Breeding vs Gentility - What's the difference?

breeding | gentility |


As nouns the difference between breeding and gentility

is that breeding is the process through which propagation, growth or development occurs while gentility is (uncountable) the state of being elegant, genteel, having good breeding, or being socially superior.

As an adjective breeding

is of, relating to or used for breeding.

As a verb breeding

is .

breeding

Noun

(-)
  • The process through which propagation, growth or development occurs.
  • * {{quote-magazine, year=2013, month=May-June, author= David Van Tassel], [http://www.americanscientist.org/authors/detail/lee-dehaan Lee DeHaan
  • , title= Wild Plants to the Rescue , volume=101, issue=3, page=222, magazine=(American Scientist) , passage=Plant breeding is always a numbers game.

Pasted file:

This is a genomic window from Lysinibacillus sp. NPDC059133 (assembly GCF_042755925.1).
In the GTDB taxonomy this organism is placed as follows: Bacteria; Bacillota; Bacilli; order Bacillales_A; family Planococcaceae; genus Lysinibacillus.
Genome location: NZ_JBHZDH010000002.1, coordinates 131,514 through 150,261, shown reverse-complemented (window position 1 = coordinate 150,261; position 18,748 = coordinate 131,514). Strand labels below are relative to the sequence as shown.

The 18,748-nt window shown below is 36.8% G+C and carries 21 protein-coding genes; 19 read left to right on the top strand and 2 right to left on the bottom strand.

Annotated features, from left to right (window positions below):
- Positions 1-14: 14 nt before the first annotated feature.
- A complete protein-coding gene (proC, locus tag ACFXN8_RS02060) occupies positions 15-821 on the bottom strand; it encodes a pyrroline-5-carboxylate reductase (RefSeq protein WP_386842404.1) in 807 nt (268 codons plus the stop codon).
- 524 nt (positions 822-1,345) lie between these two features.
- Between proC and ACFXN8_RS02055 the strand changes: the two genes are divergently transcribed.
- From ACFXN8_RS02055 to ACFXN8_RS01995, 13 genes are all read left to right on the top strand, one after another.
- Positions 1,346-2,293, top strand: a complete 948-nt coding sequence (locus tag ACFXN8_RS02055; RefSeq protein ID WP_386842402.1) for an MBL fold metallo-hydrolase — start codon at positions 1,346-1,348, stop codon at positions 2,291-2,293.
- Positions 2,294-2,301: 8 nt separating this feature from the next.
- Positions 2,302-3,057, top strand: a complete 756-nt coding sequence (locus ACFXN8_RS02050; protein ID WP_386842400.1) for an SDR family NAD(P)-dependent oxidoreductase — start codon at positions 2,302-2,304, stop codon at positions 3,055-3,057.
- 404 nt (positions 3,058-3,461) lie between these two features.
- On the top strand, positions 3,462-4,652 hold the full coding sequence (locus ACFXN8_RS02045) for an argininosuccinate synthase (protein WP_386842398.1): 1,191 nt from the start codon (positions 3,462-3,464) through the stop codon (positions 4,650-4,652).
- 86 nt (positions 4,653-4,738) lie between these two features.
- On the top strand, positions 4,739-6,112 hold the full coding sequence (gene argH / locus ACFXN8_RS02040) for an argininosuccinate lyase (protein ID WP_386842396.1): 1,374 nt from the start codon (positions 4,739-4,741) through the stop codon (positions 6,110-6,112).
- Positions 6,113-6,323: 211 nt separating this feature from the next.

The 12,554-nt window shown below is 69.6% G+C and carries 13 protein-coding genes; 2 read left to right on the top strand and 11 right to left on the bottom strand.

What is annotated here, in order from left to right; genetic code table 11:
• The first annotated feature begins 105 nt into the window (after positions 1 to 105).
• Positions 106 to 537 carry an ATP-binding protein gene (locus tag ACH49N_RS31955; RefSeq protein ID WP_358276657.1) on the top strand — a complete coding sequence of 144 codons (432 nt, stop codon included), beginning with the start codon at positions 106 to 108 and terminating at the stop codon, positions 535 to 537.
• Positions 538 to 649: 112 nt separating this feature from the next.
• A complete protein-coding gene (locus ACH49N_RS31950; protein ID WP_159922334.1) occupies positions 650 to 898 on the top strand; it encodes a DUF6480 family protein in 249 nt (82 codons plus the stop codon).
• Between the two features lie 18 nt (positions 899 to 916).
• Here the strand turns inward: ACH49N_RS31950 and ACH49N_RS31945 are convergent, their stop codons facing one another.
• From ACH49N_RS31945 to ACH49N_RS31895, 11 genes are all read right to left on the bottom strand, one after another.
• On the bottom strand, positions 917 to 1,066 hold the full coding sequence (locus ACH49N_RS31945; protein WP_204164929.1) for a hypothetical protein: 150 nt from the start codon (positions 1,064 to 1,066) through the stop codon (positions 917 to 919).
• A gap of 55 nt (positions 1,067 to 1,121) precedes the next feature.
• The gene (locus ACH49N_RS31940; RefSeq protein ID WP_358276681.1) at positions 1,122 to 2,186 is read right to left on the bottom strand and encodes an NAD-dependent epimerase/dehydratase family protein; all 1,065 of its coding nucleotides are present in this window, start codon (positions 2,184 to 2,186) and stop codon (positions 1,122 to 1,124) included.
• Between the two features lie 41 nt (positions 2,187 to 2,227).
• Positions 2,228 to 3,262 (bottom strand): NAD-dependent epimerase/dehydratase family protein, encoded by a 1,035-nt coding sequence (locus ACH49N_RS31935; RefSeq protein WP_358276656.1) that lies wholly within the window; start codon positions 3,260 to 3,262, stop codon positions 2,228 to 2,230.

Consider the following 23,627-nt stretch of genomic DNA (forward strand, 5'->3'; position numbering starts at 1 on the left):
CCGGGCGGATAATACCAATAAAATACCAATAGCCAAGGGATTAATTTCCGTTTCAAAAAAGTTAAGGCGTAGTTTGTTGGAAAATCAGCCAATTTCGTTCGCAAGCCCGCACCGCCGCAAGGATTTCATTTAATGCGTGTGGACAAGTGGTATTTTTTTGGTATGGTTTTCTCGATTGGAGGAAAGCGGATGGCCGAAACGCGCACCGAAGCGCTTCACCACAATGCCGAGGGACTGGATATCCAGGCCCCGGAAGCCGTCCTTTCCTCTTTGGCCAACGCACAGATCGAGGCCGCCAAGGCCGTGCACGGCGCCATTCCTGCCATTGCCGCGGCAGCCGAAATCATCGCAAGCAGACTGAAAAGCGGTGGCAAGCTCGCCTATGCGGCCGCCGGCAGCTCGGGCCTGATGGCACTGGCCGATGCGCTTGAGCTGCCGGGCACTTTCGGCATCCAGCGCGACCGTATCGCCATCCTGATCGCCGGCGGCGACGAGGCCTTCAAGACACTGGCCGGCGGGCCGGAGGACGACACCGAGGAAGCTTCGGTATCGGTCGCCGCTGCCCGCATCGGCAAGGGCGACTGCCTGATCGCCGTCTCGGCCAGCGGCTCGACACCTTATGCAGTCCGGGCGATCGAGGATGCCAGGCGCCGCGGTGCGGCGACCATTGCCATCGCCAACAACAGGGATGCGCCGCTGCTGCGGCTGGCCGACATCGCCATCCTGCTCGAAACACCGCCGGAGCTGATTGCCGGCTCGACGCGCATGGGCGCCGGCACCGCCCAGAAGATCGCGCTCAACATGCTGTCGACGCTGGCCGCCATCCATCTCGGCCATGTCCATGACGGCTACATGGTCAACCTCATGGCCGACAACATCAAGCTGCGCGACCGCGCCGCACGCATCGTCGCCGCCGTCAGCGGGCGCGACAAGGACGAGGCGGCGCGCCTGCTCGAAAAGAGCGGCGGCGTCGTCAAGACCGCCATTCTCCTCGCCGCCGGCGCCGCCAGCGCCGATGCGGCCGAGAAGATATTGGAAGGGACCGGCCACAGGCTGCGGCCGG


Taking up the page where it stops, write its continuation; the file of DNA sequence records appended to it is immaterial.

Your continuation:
• The act of insemination by natural or artificial means.
  • The act of copulation in animals.
  • The good manners regarded as characteristic of the aristocracy and conferred by heredity.
  • Nurture; education; formation of manners.
  • * Shakespeare
  • She had her breeding at my father's charge.
  • Descent; pedigree; extraction.
  • * Shakespeare
  • Honest gentlemen, I know not your breeding .
  • (gay slang) Ejaculation inside the rectum during bareback anal sex, usually applied to gay pornography.
  • Adjective

    (-)
  • Of, relating to or used for breeding.
  • Your toothbrush is a breeding ground for bacteria.

    Derived terms

    * breeding ground

    Verb

    (head)
  • Through genetic manipulation and harsh training, I am breeding a species of super-dogs to take over the world.

    Anagrams

    *

    gentility

    English

    Noun

  • (uncountable) The state of being elegant, genteel, having good breeding, or being socially superior.
  • The upper classes, the gentry.